Welcome to our 39th Claim Solutions’ Newsletter – The Earthquake Edition.
This newsletter focuses on the recent earthquake in Christchurch, New Zealand and insurance consequences. It provides a checklist of the documentation which should be maintained if it becomes necessary to lodge a commercial claim for earthquake loss.
Claim Solutions Pty Ltd is currently assisting clients as a result of earthquake damage.
It includes fires, storms , floods, explosions and chemical spills across the country.
We are available to assist you or your clients and welcome any claim enquiries.
If you have sustained loss or damage we wish you a speedy recovery.
For a fully searchable history of our newsletters check out Insuropedia at www.insuropedia.com
At 4.35 am on 4 September 2010 a 7.1 magnitude earthquake occurred on a previously unknown fault line on the South Island of New Zealand. The epicentre was approximately 10km deep near Darfield.
Fortunately no loss of life was directly attributed to the earthquake. This was largely because the earthquake occurred at 4.35 am when most people were asleep and due to New Zealand’s strict earthquake building codes.
Nevertheless, widespread damage and several power outages occurred throughout the region including in the city of Christchurch.
A State of Emergency was declared for Christchurch and several surrounding districts. A curfew was imposed in the Christchurch CBD.
The main earthquake was followed by a multitude of aftershocks over a prolonged period. At the time of writing in excess of 1,800 aftershocks were recorded, some of which exceeded a magnitude of 5. Some reports indicate the pattern of aftershocks is normal.
The earthquake caused structural damage to buildings, dwellings and their contents. A number of buildings of historical significance were affected.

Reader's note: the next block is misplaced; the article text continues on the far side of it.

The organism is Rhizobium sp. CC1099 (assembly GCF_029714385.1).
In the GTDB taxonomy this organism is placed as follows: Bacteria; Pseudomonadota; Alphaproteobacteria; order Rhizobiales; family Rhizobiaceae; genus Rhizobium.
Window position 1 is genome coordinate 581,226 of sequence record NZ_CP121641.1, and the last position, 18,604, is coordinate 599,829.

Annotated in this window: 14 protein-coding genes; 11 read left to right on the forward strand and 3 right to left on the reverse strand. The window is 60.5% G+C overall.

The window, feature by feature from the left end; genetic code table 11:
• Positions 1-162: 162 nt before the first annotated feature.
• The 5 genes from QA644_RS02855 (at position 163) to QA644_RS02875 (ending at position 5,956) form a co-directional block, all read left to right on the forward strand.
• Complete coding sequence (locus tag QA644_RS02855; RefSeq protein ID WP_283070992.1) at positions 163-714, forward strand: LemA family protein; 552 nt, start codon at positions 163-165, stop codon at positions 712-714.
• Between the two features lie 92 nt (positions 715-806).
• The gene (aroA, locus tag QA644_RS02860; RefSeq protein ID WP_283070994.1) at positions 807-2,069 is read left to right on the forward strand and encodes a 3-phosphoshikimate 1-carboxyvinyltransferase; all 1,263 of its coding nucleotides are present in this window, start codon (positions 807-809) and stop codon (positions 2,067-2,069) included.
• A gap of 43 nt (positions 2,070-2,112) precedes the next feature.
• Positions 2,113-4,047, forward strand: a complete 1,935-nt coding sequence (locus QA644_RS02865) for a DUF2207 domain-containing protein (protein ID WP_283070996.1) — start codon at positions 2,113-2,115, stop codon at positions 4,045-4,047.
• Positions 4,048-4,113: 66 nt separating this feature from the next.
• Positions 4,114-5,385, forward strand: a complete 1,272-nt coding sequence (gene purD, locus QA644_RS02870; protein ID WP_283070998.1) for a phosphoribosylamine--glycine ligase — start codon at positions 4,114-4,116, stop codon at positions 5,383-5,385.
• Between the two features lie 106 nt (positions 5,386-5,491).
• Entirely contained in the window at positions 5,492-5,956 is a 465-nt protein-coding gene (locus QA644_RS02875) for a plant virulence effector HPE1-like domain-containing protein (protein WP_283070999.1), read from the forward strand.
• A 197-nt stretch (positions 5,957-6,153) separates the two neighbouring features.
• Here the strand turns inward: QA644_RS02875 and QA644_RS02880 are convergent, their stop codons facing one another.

In addition to property damage as a direct consequence of the earthquake, some property was also damaged by liquefaction. This can occur in soils consisting of alluvial deposits. Stresses caused by the earthquake weaken the soil causing it to behave like liquid undermining building foundations resulting in structural damage. In some areas sand volcanoes developed expelling excess ground water. Landslips were also recorded after the earthquake.
Many buildings were rendered uninhabitable as a result of the earthquake and liquefaction. Some buildings, including shops, have subsequently been demolished with businesses relocated.
Infrastructure including roads, rail lines, bridges, wharves, tunnels, underground sewers and water pipes sustained damage and transit lines were cut.
New Zealand has an Earthquake Commission (EQC) which is the primary provider of natural disaster insurance to residential property owners. At the time of writing it had received some 95,000 claims. Individual payments are capped at NZ$100,000 plus GST.